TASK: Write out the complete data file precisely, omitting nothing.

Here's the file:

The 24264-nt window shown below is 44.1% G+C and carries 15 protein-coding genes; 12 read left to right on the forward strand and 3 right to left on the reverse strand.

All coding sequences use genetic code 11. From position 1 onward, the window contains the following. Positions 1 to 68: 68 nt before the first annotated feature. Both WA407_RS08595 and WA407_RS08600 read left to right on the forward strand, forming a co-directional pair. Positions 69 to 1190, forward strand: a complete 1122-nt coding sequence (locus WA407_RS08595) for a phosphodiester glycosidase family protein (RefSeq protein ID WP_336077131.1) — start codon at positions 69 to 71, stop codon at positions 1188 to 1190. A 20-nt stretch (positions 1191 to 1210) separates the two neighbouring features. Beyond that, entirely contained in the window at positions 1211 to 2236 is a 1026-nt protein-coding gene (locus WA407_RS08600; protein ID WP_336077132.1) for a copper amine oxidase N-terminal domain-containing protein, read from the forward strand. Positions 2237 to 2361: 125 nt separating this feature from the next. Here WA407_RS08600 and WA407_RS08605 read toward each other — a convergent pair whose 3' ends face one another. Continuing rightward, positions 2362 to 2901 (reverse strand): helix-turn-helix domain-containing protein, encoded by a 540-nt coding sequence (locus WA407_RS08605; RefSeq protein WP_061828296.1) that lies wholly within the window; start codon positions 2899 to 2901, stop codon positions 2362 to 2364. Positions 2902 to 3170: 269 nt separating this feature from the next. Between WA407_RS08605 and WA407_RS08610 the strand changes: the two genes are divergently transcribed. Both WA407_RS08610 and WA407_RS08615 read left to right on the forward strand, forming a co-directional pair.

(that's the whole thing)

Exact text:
The 24264-nt window shown below is 44.1% G+C and carries 15 protein-coding genes; 12 read left to right on the forward strand and 3 right to left on the reverse strand.

All coding sequences use genetic code 11. From position 1 onward, the window contains the following. Positions 1 to 68: 68 nt before the first annotated feature. Both WA407_RS08595 and WA407_RS08600 read left to right on the forward strand, forming a co-directional pair. Positions 69 to 1190, forward strand: a complete 1122-nt coding sequence (locus WA407_RS08595) for a phosphodiester glycosidase family protein (RefSeq protein ID WP_336077131.1) — start codon at positions 69 to 71, stop codon at positions 1188 to 1190. A 20-nt stretch (positions 1191 to 1210) separates the two neighbouring features. Beyond that, entirely contained in the window at positions 1211 to 2236 is a 1026-nt protein-coding gene (locus WA407_RS08600; protein ID WP_336077132.1) for a copper amine oxidase N-terminal domain-containing protein, read from the forward strand. Positions 2237 to 2361: 125 nt separating this feature from the next. Here WA407_RS08600 and WA407_RS08605 read toward each other — a convergent pair whose 3' ends face one another. Continuing rightward, positions 2362 to 2901 (reverse strand): helix-turn-helix domain-containing protein, encoded by a 540-nt coding sequence (locus WA407_RS08605; RefSeq protein WP_061828296.1) that lies wholly within the window; start codon positions 2899 to 2901, stop codon positions 2362 to 2364. Positions 2902 to 3170: 269 nt separating this feature from the next. Between WA407_RS08605 and WA407_RS08610 the strand changes: the two genes are divergently transcribed. Both WA407_RS08610 and WA407_RS08615 read left to right on the forward strand, forming a co-directional pair.